The Haber Process
Reversible reactions don't always go to completion but they can still be used efficiently in continuous processes such as the Haber process.
The Haber process is used to manufacture Ammonia. The raw materials for this process are...
- nitrogen - from fractional distallation of liquid air
- hydrogen - from natural gas and steam.
Tje purified nitrogen and hydrogen are passed over an iron catalyst at a...
- high temperature (about 450 degrees celsius)
- high pressure (about 200 atmospheres).
These reaction conditions are chosen to produce a reasonable yield quickly. Even so, only some of the hydrogen and nitrogen react together to form ammonia.
Some of the hydrogen and nitrogen reacts to form ammonia. The ammonia produced can break down back into hydrogen and nitrogen.
In a closed system, no reactants are added and no products are removed. When a reversible reaction occurs in a closed system, an equilibrium is achieved when the reactions occur at exactly the same rate in each direction. The relative amounts of all the reacting substances at equilibrium depend on the conditions of the reaction.
Equilibrium - the state in which a chemical reaction proceeds at the same rate as is reverse direction (the reactants are balanced)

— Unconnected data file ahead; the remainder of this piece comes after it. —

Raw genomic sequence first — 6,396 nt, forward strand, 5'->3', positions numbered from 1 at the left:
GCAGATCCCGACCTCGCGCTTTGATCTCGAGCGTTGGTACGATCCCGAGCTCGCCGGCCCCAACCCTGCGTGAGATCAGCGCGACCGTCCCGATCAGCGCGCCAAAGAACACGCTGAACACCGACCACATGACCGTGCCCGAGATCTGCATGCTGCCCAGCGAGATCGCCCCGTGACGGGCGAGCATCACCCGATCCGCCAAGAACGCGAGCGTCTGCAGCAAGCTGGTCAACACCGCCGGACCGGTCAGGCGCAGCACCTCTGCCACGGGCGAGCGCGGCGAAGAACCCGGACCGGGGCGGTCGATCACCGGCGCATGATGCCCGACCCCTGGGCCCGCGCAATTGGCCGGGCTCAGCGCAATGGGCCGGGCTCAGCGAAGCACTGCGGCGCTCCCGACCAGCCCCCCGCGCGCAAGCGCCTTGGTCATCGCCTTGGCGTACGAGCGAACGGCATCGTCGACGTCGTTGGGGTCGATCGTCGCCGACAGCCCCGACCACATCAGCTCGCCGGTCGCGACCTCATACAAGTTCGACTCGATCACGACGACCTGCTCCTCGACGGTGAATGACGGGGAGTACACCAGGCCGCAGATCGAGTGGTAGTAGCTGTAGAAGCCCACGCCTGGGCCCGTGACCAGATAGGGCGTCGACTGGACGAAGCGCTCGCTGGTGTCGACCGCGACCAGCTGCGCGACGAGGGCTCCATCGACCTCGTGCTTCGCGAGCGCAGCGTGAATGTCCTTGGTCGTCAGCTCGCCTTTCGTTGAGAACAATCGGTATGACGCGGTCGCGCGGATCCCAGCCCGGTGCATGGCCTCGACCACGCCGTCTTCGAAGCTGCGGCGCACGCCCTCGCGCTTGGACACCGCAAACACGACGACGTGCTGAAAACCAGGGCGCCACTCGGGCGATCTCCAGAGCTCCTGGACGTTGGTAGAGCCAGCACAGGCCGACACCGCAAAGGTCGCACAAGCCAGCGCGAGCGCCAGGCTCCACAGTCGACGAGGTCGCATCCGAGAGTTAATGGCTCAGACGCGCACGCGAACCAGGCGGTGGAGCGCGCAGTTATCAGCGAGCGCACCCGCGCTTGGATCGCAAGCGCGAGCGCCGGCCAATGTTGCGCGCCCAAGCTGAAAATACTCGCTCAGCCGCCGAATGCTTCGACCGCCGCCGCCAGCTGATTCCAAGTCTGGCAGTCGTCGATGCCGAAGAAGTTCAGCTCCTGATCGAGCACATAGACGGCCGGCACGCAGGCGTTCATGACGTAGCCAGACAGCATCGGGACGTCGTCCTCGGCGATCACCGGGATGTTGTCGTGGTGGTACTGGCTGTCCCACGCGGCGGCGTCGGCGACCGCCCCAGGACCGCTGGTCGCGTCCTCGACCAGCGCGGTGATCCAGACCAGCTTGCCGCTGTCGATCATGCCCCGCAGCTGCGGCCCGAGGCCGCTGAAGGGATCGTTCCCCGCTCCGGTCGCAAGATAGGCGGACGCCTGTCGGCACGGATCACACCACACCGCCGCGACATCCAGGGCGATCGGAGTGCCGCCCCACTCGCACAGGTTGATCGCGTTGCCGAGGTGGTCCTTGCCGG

Changing Reaction Conditions
In an exothermic reaction...
- if the temperature is raised then the yield decreases
- if the temperature is lowered, the yield increses.
In an endothermic reaction...
- if the temperature is raised the yield decreases
- if the temperature is lowered, the yield decreases.
In gaseous reactions, an increase in pressure favours the reaction that produces the leat number of molecules.
To maximise the yield of ammonia, you cool it down (decrease the temperature) so it will work to counteract that so will work harder in the exothermic direction. However decreasing temperature also decreases the rate so you cannot cool it down too much.
A catalyst will have no effect on the yield. It will lower the activation energy though increasing the speed of the reaction.
These factors, along with reaction rates, determine the optium conditions for the Haber process.